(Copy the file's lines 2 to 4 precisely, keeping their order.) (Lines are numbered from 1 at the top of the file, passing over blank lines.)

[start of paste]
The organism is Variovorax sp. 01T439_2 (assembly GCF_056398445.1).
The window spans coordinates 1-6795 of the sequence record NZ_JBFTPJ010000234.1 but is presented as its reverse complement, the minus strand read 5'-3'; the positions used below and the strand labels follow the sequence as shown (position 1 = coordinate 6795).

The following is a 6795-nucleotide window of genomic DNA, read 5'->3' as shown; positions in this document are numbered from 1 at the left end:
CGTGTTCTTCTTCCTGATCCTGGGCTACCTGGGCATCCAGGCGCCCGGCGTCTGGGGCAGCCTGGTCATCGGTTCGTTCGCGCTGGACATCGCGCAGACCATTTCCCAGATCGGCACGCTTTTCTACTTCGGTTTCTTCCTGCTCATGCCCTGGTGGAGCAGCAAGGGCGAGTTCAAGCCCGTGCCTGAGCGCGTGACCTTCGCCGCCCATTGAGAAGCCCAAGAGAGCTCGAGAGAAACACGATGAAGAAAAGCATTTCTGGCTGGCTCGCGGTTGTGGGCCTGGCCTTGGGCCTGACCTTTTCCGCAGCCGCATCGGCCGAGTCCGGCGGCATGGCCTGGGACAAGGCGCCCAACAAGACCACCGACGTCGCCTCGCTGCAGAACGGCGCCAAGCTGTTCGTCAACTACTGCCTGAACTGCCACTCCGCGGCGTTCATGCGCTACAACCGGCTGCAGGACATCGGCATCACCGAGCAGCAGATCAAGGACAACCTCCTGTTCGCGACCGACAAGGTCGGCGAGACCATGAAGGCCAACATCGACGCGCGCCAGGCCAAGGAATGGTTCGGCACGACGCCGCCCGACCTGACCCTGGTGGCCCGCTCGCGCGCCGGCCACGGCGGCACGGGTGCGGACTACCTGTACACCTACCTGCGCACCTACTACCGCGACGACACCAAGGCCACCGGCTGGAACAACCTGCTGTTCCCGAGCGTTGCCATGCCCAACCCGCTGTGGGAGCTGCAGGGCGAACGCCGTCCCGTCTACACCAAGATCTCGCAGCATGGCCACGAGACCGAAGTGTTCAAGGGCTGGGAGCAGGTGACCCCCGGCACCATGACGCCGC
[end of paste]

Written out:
The window spans coordinates 1-6795 of the sequence record NZ_JBFTPJ010000234.1 but is presented as its reverse complement, the minus strand read 5'-3'; the positions used below and the strand labels follow the sequence as shown (position 1 = coordinate 6795).

The following is a 6795-nucleotide window of genomic DNA, read 5'->3' as shown; positions in this document are numbered from 1 at the left end:
CGTGTTCTTCTTCCTGATCCTGGGCTACCTGGGCATCCAGGCGCCCGGCGTCTGGGGCAGCCTGGTCATCGGTTCGTTCGCGCTGGACATCGCGCAGACCATTTCCCAGATCGGCACGCTTTTCTACTTCGGTTTCTTCCTGCTCATGCCCTGGTGGAGCAGCAAGGGCGAGTTCAAGCCCGTGCCTGAGCGCGTGACCTTCGCCGCCCATTGAGAAGCCCAAGAGAGCTCGAGAGAAACACGATGAAGAAAAGCATTTCTGGCTGGCTCGCGGTTGTGGGCCTGGCCTTGGGCCTGACCTTTTCCGCAGCCGCATCGGCCGAGTCCGGCGGCATGGCCTGGGACAAGGCGCCCAACAAGACCACCGACGTCGCCTCGCTGCAGAACGGCGCCAAGCTGTTCGTCAACTACTGCCTGAACTGCCACTCCGCGGCGTTCATGCGCTACAACCGGCTGCAGGACATCGGCATCACCGAGCAGCAGATCAAGGACAACCTCCTGTTCGCGACCGACAAGGTCGGCGAGACCATGAAGGCCAACATCGACGCGCGCCAGGCCAAGGAATGGTTCGGCACGACGCCGCCCGACCTGACCCTGGTGGCCCGCTCGCGCGCCGGCCACGGCGGCACGGGTGCGGACTACCTGTACACCTACCTGCGCACCTACTACCGCGACGACACCAAGGCCACCGGCTGGAACAACCTGCTGTTCCCGAGCGTTGCCATGCCCAACCCGCTGTGGGAGCTGCAGGGCGAACGCCGTCCCGTCTACACCAAGATCTCGCAGCATGGCCACGAGACCGAAGTGTTCAAGGGCTGGGAGCAGGTGACCCCCGGCACCATGACGCCGC